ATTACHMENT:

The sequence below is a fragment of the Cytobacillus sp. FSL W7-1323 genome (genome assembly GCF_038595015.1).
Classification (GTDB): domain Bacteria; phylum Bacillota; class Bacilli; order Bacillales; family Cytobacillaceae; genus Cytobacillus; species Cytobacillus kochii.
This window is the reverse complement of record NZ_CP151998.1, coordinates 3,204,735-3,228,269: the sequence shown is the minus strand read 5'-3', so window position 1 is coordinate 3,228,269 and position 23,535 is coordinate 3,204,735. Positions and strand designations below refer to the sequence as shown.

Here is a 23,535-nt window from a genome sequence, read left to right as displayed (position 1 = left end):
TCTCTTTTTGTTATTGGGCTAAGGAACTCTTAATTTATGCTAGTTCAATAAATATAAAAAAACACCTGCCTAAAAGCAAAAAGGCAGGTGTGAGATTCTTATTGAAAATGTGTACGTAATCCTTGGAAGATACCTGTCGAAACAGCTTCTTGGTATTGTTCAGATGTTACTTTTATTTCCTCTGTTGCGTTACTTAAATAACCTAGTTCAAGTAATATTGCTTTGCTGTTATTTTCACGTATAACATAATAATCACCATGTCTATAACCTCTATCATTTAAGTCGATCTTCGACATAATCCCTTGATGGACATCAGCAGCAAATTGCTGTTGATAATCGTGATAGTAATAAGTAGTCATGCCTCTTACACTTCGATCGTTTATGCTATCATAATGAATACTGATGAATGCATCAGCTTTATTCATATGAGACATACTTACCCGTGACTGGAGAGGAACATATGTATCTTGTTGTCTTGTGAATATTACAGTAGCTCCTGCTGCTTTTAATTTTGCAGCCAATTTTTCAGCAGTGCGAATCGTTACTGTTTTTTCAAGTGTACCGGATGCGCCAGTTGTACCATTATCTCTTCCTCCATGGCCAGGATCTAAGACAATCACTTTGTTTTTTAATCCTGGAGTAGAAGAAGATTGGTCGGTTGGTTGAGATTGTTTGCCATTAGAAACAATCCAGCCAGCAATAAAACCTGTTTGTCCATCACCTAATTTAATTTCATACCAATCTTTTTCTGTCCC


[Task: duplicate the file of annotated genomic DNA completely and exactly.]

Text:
The sequence below is a fragment of the Cytobacillus sp. FSL W7-1323 genome (genome assembly GCF_038595015.1).
Classification (GTDB): domain Bacteria; phylum Bacillota; class Bacilli; order Bacillales; family Cytobacillaceae; genus Cytobacillus; species Cytobacillus kochii.
This window is the reverse complement of record NZ_CP151998.1, coordinates 3,204,735-3,228,269: the sequence shown is the minus strand read 5'-3', so window position 1 is coordinate 3,228,269 and position 23,535 is coordinate 3,204,735. Positions and strand designations below refer to the sequence as shown.

Here is a 23,535-nt window from a genome sequence, read left to right as displayed (position 1 = left end):
TCTCTTTTTGTTATTGGGCTAAGGAACTCTTAATTTATGCTAGTTCAATAAATATAAAAAAACACCTGCCTAAAAGCAAAAAGGCAGGTGTGAGATTCTTATTGAAAATGTGTACGTAATCCTTGGAAGATACCTGTCGAAACAGCTTCTTGGTATTGTTCAGATGTTACTTTTATTTCCTCTGTTGCGTTACTTAAATAACCTAGTTCAAGTAATATTGCTTTGCTGTTATTTTCACGTATAACATAATAATCACCATGTCTATAACCTCTATCATTTAAGTCGATCTTCGACATAATCCCTTGATGGACATCAGCAGCAAATTGCTGTTGATAATCGTGATAGTAATAAGTAGTCATGCCTCTTACACTTCGATCGTTTATGCTATCATAATGAATACTGATGAATGCATCAGCTTTATTCATATGAGACATACTTACCCGTGACTGGAGAGGAACATATGTATCTTGTTGTCTTGTGAATATTACAGTAGCTCCTGCTGCTTTTAATTTTGCAGCCAATTTTTCAGCAGTGCGAATCGTTACTGTTTTTTCAAGTGTACCGGATGCGCCAGTTGTACCATTATCTCTTCCTCCATGGCCAGGATCTAAGACAATCACTTTGTTTTTTAATCCTGGAGTAGAAGAAGATTGGTCGGTTGGTTGAGATTGTTTGCCATTAGAAACAATCCAGCCAGCAATAAAACCTGTTTGTCCATCACCTAATTTAATTTCATACCAATCTTTTTCTGTCCC